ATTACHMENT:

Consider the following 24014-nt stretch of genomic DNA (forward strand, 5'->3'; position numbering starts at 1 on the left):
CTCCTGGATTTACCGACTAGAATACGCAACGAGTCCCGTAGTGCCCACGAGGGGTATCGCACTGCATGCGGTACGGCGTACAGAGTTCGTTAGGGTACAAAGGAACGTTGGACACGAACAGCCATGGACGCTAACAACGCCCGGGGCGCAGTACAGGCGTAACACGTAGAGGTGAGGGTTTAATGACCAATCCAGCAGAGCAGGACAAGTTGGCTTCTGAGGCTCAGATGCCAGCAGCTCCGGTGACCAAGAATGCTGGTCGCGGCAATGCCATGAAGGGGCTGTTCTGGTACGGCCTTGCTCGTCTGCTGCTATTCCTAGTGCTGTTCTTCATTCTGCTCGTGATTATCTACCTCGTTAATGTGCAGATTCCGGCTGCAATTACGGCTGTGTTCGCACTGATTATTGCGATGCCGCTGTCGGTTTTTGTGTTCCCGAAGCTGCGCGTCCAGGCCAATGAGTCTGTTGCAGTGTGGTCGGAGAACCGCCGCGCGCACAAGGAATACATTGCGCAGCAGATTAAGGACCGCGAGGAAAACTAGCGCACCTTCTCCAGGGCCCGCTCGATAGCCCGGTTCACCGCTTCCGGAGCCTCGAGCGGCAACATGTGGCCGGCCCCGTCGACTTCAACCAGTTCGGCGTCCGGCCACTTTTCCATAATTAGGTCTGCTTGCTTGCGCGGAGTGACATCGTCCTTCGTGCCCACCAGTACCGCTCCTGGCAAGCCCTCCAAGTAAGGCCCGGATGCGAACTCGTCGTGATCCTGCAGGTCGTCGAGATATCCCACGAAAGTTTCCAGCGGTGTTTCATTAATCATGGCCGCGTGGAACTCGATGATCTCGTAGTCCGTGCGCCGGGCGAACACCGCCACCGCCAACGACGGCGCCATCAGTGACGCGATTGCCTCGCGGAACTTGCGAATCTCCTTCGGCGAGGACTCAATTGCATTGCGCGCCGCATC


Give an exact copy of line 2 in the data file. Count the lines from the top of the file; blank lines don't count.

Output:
CTCCTGGATTTACCGACTAGAATACGCAACGAGTCCCGTAGTGCCCACGAGGGGTATCGCACTGCATGCGGTACGGCGTACAGAGTTCGTTAGGGTACAAAGGAACGTTGGACACGAACAGCCATGGACGCTAACAACGCCCGGGGCGCAGTACAGGCGTAACACGTAGAGGTGAGGGTTTAATGACCAATCCAGCAGAGCAGGACAAGTTGGCTTCTGAGGCTCAGATGCCAGCAGCTCCGGTGACCAAGAATGCTGGTCGCGGCAATGCCATGAAGGGGCTGTTCTGGTACGGCCTTGCTCGTCTGCTGCTATTCCTAGTGCTGTTCTTCATTCTGCTCGTGATTATCTACCTCGTTAATGTGCAGATTCCGGCTGCAATTACGGCTGTGTTCGCACTGATTATTGCGATGCCGCTGTCGGTTTTTGTGTTCCCGAAGCTGCGCGTCCAGGCCAATGAGTCTGTTGCAGTGTGGTCGGAGAACCGCCGCGCGCACAAGGAATACATTGCGCAGCAGATTAAGGACCGCGAGGAAAACTAGCGCACCTTCTCCAGGGCCCGCTCGATAGCCCGGTTCACCGCTTCCGGAGCCTCGAGCGGCAACATGTGGCCGGCCCCGTCGACTTCAACCAGTTCGGCGTCCGGCCACTTTTCCATAATTAGGTCTGCTTGCTTGCGCGGAGTGACATCGTCCTTCGTGCCCACCAGTACCGCTCCTGGCAAGCCCTCCAAGTAAGGCCCGGATGCGAACTCGTCGTGATCCTGCAGGTCGTCGAGATATCCCACGAAAGTTTCCAGCGGTGTTTCATTAATCATGGCCGCGTGGAACTCGATGATCTCGTAGTCCGTGCGCCGGGCGAACACCGCCACCGCCAACGACGGCGCCATCAGTGACGCGATTGCCTCGCGGAACTTGCGAATCTCCTTCGGCGAGGACTCAATTGCATTGCGCGCCGCATC